If Obama decides to not fund these reactors, then it is a decision brought out of careful contemplation, due to various conflicting reasons (funding from fossil-fuel lobby perhaps). We will have to wait and see - the next 2 years will let us know.


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PostPosted: Nov 25, 2008 12:17 pm 
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vakibs, I'd like to think Obama knows as much about fast and thorium reactors as you suppose, but I just don't. I think the decision to oppose Yucca Mountain was basically politically motivated. I don't think Obama's group has a backup plan, just like Clinton didn't.


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PostPosted: Nov 25, 2008 12:21 pm 
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But coming from Illinois, with more nuclear plants than anywhere else, one has to ask what Obama plans to do with the spent fuel?

One might well imagine onsite dry cask storage would be a viable option for several centuries, rather than some paranoid bury the one ring under mount doom nonsense.
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In James Hansen's recent paper he strongly suggested using the monies from the Nuclear Waste Fund to develop fast and thorium reactors instead:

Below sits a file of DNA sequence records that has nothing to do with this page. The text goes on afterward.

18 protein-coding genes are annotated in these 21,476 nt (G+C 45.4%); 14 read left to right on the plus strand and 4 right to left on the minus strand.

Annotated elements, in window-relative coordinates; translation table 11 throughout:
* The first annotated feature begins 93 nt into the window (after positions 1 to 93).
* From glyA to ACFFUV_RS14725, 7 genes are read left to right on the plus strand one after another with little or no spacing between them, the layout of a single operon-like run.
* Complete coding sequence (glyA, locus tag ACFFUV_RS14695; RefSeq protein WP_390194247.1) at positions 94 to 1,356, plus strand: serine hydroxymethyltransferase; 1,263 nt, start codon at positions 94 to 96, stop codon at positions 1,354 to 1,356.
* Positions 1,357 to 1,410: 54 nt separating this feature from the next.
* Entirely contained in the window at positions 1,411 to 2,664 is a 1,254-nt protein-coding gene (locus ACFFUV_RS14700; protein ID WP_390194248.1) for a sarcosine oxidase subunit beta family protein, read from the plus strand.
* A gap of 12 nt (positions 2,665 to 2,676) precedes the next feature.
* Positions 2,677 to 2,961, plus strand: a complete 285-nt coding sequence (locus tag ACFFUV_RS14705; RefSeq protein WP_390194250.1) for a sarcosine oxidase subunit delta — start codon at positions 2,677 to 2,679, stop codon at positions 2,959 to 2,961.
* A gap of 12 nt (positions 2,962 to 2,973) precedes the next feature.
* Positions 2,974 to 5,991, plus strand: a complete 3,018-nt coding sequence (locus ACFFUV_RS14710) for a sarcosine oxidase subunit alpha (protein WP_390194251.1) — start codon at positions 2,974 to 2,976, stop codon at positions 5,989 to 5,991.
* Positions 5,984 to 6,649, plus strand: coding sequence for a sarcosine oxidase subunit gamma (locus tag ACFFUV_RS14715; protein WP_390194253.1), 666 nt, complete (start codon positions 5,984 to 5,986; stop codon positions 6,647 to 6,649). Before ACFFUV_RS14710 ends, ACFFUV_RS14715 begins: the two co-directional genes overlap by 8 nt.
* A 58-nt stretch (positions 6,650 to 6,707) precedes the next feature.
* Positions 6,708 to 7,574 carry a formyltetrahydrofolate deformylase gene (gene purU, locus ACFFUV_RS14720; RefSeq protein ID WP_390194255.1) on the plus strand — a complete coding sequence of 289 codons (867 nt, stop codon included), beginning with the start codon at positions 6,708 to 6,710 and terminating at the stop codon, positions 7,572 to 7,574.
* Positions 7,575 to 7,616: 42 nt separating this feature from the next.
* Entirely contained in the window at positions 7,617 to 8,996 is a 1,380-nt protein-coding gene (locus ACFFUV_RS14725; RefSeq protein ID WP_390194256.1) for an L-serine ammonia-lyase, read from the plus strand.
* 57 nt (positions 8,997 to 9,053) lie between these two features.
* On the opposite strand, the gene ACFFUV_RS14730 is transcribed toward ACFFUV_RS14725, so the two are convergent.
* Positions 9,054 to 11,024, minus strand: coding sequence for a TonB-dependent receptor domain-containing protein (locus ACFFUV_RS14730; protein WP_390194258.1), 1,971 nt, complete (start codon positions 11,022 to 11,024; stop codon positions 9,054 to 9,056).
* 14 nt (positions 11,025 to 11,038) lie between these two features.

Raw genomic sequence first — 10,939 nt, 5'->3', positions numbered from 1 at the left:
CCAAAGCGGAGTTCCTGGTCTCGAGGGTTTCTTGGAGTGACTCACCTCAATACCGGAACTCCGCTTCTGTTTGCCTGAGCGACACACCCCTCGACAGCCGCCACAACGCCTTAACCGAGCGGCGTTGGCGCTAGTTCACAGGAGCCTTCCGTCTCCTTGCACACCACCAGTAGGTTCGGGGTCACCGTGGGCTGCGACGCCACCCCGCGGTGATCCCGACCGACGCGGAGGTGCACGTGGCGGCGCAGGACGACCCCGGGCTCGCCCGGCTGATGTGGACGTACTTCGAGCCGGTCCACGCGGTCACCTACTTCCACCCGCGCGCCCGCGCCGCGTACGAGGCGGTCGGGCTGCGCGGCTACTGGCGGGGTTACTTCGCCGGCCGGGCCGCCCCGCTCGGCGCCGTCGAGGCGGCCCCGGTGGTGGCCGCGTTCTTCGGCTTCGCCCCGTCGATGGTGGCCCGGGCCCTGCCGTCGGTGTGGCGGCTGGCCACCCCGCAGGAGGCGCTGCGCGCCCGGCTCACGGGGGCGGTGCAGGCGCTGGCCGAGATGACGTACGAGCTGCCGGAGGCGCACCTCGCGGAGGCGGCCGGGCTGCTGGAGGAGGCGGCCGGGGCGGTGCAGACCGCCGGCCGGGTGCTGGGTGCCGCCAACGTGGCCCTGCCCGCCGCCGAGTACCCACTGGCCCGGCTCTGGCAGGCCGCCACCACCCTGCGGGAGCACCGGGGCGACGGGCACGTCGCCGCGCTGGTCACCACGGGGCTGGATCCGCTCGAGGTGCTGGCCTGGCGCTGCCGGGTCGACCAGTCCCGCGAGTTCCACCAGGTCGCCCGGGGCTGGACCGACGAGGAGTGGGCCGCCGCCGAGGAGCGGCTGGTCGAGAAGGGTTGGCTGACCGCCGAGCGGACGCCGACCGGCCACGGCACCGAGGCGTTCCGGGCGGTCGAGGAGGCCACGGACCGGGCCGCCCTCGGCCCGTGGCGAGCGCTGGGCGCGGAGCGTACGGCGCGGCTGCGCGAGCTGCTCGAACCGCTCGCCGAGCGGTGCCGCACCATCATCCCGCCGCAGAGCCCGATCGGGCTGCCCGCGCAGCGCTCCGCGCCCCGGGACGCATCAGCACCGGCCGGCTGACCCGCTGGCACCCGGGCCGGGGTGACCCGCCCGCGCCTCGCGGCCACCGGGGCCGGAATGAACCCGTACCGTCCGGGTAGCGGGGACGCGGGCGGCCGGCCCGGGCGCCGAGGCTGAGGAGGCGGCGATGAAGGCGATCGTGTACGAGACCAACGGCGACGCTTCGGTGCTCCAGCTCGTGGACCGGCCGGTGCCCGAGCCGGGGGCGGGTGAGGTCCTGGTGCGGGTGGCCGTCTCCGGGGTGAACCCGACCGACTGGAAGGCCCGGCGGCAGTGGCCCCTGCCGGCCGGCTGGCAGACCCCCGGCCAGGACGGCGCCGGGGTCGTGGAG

Hopefully he'll read it.


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PostPosted: Nov 25, 2008 12:38 pm 
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dezakin wrote:
One might well imagine onsite dry cask storage would be a viable option for several centuries, rather than some paranoid bury the one ring under mount doom nonsense.

I agree--dry casking is the way to go for decades until/if the decision is made to reprocess. The federal government should set up an interim repository, take possession of the dry-casked spent fuel, and take it there.


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PostPosted: Nov 25, 2008 2:00 pm 
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Deseret News: Bennett says U.S. needs to get serious about nuclear power

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"We walked through a room that was filled with all those rods. It was kind of a symbolic thing to show how safe it is. They don't have it stored in Yucca Mountain. They have it stored in a room in the plant," Bennett said. "They have a very, very different attitude, obviously, in France about all of this."


Also, the article states that Bennett is up for becoming the ranking Republican on the Energy Committee.


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PostPosted: Nov 26, 2008 2:43 am 
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With spent fuel in some countries having grown to problem levels, it is time to go to a closed cycle, even if requires reversing a previous decision. Reprocessing and reuse in a U-Pu fast reactor is the best solution for least spent fuel volume. Maybe it is time for molten Chloride reactors? You could grow 233U in blanket for LFTR.


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PostPosted: Nov 26, 2008 7:14 am 
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jagdish wrote:
With spent fuel in some countries having grown to problem levels, it is time to go to a closed cycle, even if requires reversing a previous decision. Reprocessing and reuse in a U-Pu fast reactor is the best solution for least spent fuel volume. Maybe it is time for molten Chloride reactors? You could grow 233U in blanket for LFTR.